Let’s All Learn Gwich’in

Let’s All Learn Gwich’in With Allan Benjamin from Old Crow Gwich’in Expressions: Gwich’in Ginjik Native Language Dinjii zhuh ginjik jihtth’ak I understand Native language Lée nizhigwiłts’īk? Are you hungry? Jidìi Niindhan? What do you want? Jidìi nid i’ii? What do you have? Jidìi Kàgwanah’in? What are you looking for? Ch’ivēedzyāa at’iinihthān kwaa I don’t like …

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Let’s All Learn Gwich’in

Gwich’in Expressions: Gwich’in Ginjik Native Language Dinjii zhuh ginjik jihtth’ak I understand Native language DZHii.  BIRDS Jidìi nah’ìn? What do you see? Jii viiʻidzèe tʼiinchʻuu. This is an Owl. Jii dachan chyāa tʼiinchʼuu. This is a Woodpecker. Jii augèh zhūu tʼiinchʼuu. This is a Snowbird. Jii chʼidzigyek tʼiinchʼuu. This is a Chickadee. Jii srūh tʼiinchʼuu. …

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Let’s All Learn Gwich’in

Vadzaih… CARIBOU Jidìi Kàgwanah’in?… What are you looking for? Vadzaih eenjit nahālzrīi… I’m hunting for caribou Ddhah kak vadzaih Tr’anah’in… We see caribou on the mountain Dinjik daang nał’in… I see four moose Chiitaii Drijahtsai’ !… It’s storming outside! Ch’itsii khał jihtth’ak… I hear a ski-doo Jii zhehgwidhòh t’iinch’ūu!… This is a tent! Lée nizhigwiłts’īk?… …

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Let’s All Learn Gwich’in

Our long time “Didee and Didoo” cartoonist and poet Allan Benjamin from Old Crow is excited to introduce his new Shoo’ii and Sheek’aii cartoons and poems. These new characters will appear in Gwich’in and English. Whenever you see Shoo’ii and Sheek’aii you can always be treated to a Gwich’in poem or Allan will simply have …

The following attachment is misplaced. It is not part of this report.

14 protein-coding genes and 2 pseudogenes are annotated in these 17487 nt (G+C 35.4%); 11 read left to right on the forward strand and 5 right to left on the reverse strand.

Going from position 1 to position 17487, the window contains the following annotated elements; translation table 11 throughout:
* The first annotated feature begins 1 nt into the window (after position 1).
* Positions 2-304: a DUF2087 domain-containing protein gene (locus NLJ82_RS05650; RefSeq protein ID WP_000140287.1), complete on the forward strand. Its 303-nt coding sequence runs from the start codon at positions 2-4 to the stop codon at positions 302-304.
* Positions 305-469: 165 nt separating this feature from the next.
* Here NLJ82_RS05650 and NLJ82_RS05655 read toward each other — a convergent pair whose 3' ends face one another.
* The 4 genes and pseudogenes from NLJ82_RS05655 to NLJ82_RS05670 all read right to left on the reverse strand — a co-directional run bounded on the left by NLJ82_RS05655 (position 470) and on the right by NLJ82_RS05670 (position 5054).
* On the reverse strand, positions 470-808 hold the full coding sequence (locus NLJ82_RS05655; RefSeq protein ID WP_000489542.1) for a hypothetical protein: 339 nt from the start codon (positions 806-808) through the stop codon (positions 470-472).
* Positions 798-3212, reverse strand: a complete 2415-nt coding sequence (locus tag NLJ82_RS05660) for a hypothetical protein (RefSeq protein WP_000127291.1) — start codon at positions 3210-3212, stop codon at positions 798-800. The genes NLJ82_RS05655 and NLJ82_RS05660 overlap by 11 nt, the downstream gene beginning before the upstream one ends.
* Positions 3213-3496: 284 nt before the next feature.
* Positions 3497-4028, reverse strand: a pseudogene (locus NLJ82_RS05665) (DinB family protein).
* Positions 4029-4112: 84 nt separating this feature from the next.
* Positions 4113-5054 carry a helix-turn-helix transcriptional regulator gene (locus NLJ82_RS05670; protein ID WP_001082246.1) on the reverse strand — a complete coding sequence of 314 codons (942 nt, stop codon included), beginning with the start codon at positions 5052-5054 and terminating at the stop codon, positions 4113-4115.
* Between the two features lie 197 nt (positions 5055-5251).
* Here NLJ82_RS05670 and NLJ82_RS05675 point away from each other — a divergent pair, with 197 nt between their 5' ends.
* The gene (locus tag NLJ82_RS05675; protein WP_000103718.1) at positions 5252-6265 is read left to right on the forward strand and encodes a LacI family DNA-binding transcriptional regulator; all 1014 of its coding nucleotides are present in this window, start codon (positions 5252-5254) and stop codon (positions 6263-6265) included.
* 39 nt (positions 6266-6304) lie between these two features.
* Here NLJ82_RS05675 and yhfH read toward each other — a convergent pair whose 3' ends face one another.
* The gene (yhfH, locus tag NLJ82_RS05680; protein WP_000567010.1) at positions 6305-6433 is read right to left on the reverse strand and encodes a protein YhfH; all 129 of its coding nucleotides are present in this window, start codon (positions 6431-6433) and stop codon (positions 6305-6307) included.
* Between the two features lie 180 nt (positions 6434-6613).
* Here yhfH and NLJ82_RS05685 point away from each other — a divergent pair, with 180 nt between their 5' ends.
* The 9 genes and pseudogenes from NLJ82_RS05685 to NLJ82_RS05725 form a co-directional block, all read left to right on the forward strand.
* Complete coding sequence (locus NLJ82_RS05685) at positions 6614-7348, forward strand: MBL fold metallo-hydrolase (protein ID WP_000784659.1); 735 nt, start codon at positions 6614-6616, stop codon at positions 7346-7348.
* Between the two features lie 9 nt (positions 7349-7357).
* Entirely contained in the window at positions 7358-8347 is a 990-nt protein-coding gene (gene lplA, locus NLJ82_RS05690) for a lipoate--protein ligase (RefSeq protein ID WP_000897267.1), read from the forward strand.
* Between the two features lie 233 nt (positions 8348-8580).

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North Words

“Exploring the Frontiers of Language” will be the theme of this year’s edition of the North Words Writers Symposium, which will be held in Skagway from May 31 to June 3. This is the eighth annual symposium since the event’s inception. It was originally inspired during a series of walking conversations between Daniel Henry and …

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Take the Gwich’in Language Challenge

Take the Gwich’in language challenge. It’s a challenge from Norman Snowshoe, the former Gwich’in Tribal Council vice president. He said, “If you learn one Gwich’in word a day, at the end of the year you’ve learned 365 Gwich’in words.” Jacey Firth-Hagen, 23, jumped to the challenge. She started a social media based movement, called Speak …

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Is That Thing Called a Knick-knack, or Bric-a-brac?